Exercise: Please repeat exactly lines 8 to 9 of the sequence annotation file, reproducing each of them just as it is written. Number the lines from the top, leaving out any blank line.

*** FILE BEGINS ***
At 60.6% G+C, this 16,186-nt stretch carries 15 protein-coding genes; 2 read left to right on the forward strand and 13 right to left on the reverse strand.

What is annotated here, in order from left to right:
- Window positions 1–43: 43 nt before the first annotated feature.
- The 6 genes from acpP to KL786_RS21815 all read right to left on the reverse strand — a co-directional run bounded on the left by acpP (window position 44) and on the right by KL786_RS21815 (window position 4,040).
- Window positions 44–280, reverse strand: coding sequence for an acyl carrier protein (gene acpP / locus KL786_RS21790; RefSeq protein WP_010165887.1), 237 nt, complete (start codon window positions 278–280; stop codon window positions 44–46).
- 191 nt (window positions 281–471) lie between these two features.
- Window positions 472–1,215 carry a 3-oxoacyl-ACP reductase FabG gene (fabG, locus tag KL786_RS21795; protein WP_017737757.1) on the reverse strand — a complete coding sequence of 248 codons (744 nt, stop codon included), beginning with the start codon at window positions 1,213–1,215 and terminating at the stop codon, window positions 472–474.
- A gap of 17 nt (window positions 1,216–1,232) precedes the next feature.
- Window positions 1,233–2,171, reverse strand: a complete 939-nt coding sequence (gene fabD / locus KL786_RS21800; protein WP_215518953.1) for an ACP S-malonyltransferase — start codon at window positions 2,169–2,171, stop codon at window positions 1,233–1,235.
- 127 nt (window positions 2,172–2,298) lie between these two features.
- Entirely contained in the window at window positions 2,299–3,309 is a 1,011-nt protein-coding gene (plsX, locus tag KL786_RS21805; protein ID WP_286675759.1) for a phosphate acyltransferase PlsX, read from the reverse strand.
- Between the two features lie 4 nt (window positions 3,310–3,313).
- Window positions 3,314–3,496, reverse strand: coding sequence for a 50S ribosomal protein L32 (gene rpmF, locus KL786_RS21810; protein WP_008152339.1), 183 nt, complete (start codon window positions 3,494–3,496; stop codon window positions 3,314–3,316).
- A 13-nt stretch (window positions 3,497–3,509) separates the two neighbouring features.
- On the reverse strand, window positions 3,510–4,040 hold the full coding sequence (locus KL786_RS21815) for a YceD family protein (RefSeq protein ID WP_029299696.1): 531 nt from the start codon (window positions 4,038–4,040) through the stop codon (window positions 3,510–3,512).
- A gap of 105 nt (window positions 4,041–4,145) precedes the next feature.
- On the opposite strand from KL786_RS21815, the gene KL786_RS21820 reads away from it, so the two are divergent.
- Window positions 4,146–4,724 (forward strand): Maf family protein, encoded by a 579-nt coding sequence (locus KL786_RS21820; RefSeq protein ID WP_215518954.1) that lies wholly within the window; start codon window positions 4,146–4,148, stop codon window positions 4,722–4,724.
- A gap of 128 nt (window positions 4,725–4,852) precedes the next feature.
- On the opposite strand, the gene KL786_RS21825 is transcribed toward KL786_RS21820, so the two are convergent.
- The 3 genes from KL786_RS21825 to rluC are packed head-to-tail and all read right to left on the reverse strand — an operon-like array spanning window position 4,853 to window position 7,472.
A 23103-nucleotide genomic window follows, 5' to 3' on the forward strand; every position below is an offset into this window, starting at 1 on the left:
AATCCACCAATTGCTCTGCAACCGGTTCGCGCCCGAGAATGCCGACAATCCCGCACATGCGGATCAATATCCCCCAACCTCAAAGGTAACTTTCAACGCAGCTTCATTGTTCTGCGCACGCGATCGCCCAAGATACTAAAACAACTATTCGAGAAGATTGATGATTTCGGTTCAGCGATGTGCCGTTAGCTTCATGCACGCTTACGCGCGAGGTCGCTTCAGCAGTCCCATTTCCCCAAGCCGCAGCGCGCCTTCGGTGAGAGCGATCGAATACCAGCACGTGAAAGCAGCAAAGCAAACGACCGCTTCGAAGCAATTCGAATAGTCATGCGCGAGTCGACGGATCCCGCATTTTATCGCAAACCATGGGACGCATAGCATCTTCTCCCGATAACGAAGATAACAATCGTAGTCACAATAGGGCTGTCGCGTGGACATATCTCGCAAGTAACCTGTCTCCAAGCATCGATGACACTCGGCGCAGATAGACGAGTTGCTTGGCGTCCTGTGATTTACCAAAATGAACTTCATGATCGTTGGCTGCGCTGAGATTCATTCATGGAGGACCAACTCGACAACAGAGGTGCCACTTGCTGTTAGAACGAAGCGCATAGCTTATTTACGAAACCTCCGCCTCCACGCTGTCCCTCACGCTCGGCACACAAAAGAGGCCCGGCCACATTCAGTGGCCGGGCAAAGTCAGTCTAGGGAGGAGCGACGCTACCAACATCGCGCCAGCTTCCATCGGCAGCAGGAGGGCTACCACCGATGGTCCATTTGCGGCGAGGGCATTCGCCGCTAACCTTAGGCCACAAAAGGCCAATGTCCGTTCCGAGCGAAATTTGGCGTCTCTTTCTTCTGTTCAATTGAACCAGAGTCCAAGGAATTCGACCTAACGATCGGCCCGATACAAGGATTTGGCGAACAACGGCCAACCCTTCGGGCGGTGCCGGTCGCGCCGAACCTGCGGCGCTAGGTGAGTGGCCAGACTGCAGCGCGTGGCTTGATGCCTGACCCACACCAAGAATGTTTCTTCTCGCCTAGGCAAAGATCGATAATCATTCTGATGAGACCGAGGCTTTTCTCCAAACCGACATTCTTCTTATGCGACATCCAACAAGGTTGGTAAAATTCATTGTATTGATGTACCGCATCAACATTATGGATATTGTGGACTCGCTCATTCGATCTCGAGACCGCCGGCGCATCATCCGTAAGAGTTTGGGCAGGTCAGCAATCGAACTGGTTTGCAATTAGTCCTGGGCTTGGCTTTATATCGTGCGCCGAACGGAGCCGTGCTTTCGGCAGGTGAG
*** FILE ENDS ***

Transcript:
- A gap of 17 nt (window positions 1,216–1,232) precedes the next feature.
- Window positions 1,233–2,171, reverse strand: a complete 939-nt coding sequence (gene fabD / locus KL786_RS21800; protein WP_215518953.1) for an ACP S-malonyltransferase — start codon at window positions 2,169–2,171, stop codon at window positions 1,233–1,235.